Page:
Letter: A tale of two ski tracks — why you shouldn’t walk in them


This has been a tough winter for those of us who enjoy cross-country skiing. The usual venues here in town have not consistently had enough snow to groom. However, the Presidents Day weekend storm delivered snow that was deep enough and cold enough to enable skiing on the shared trail system across the river from the paved walkway.

That Monday morning my husband and I spent several hours and a good deal of effort laying some fairly decent ski tracks on the various trails, hoping to enjoy skiing in them for as long as the snow lasted.

We put the tracks to one side of the trails, leaving the other side free for walking tracks (except for two short distances where thick brush made it impossible). Unfortunately for us, during subsequent days many walkers and a snowshoer decided to walk in our ski tracks, even when it was not necessary, essentially ruining them for us and other skiers.

The parallel tracks of classic cross-country skiing basically act like train tracks, directing all the skier’s motion forward and enabling a smooth kick and glide that allows for exhilarating speeds and the sensation of almost flying along the ground.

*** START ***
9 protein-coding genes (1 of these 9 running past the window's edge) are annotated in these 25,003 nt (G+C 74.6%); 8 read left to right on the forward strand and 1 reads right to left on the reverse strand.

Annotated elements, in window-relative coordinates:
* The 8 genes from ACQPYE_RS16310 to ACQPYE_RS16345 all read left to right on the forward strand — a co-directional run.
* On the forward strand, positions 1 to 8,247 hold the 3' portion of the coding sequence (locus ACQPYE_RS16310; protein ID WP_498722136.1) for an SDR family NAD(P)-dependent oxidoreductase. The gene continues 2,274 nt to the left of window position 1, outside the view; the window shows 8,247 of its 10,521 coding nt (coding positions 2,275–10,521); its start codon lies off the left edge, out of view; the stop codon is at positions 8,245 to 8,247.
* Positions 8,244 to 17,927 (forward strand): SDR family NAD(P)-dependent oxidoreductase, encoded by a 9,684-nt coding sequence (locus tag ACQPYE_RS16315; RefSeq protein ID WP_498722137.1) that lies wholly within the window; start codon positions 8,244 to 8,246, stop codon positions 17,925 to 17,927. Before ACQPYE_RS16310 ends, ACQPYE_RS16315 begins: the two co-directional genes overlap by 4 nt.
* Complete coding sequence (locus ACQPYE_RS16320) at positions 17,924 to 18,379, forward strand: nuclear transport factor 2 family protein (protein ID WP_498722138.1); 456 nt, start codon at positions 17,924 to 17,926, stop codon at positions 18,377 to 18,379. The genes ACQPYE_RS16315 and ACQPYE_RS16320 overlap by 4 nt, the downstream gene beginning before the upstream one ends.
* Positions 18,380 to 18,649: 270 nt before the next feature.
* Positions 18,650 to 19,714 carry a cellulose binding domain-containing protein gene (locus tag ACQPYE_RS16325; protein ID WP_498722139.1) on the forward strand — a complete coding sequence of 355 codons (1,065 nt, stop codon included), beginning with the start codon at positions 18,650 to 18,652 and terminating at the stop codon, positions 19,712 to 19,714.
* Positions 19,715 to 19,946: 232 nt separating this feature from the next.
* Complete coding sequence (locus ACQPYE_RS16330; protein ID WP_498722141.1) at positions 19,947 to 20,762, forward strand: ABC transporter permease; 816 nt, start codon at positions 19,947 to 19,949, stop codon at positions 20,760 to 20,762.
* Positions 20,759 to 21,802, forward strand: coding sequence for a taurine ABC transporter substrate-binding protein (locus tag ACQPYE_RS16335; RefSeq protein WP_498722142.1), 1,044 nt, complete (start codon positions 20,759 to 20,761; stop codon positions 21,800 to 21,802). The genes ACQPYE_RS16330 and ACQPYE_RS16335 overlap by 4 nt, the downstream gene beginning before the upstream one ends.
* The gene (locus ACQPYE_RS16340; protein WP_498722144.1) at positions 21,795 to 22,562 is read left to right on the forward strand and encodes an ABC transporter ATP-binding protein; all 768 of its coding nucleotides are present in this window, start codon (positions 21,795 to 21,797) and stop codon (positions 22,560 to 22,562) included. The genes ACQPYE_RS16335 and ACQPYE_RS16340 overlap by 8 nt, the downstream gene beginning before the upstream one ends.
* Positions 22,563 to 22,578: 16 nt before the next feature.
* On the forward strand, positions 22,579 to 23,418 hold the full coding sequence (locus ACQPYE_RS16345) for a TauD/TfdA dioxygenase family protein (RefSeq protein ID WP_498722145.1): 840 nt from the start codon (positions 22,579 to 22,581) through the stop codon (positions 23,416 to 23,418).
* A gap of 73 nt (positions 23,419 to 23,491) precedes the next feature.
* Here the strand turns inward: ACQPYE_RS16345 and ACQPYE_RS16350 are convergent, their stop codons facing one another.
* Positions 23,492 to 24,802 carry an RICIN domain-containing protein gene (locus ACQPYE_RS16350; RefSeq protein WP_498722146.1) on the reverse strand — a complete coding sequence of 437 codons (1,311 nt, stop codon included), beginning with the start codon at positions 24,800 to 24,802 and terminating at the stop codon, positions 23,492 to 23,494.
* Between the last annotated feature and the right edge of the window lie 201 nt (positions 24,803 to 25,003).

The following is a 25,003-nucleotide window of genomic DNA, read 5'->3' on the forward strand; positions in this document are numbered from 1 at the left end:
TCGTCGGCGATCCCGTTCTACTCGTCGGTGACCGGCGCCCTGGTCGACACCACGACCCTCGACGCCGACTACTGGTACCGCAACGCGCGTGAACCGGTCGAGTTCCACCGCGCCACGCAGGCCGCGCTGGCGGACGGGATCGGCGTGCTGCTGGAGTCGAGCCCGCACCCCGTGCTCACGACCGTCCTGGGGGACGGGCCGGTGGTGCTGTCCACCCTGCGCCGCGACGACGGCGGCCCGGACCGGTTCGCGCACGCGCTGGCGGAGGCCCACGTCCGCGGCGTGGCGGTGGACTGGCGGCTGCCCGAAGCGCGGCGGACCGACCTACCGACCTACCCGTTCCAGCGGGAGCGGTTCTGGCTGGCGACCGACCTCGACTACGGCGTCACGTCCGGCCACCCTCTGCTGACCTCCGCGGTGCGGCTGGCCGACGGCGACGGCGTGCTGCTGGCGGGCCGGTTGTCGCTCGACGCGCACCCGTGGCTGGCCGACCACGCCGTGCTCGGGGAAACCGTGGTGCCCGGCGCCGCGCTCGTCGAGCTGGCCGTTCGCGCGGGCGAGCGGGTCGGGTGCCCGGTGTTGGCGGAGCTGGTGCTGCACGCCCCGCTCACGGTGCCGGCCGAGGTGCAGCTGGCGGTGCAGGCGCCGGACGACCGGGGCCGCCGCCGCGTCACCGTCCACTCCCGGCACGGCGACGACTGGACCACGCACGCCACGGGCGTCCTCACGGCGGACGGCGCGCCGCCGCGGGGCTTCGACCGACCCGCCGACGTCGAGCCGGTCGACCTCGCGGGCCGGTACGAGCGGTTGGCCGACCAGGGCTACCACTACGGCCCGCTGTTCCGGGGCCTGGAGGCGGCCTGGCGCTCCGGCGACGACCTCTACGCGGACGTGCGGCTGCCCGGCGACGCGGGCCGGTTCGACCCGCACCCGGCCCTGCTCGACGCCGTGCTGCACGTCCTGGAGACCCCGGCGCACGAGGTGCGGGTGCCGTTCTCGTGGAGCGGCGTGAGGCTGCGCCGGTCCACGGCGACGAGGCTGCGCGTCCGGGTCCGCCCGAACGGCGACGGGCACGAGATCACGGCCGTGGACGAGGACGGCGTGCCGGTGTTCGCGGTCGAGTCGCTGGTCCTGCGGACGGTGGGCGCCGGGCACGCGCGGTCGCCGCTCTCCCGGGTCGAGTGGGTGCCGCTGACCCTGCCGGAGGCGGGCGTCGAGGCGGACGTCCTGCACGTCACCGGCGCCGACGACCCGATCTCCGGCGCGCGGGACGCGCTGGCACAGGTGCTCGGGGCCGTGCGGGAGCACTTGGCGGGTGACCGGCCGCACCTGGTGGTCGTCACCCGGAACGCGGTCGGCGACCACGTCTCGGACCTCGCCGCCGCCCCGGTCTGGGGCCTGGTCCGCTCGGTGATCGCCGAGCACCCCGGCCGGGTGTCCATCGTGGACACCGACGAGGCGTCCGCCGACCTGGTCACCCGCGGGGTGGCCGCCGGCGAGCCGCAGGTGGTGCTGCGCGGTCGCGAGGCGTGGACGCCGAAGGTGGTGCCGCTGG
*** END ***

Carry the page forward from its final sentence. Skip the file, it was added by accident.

When someone walks (or snowshoes) in the tracks, they break down the parallel walls and rough up the smooth surface of the tracks, making the skier’s glide difficult, if not impossible. Worse still, as the snow freezes and thaws, the “potholes” left by walkers’ boots deepen, making it more and more likely that a skier will “catch a tip” in one of them and be seriously injured.

I understand the temptation to walk the easiest route possible — when skiing is not possible, I myself walk and snowshoe. But please, when using shared use trails, respect the efforts and safety of skiers. Make your own tracks rather than destroying theirs.

Parlena Covington



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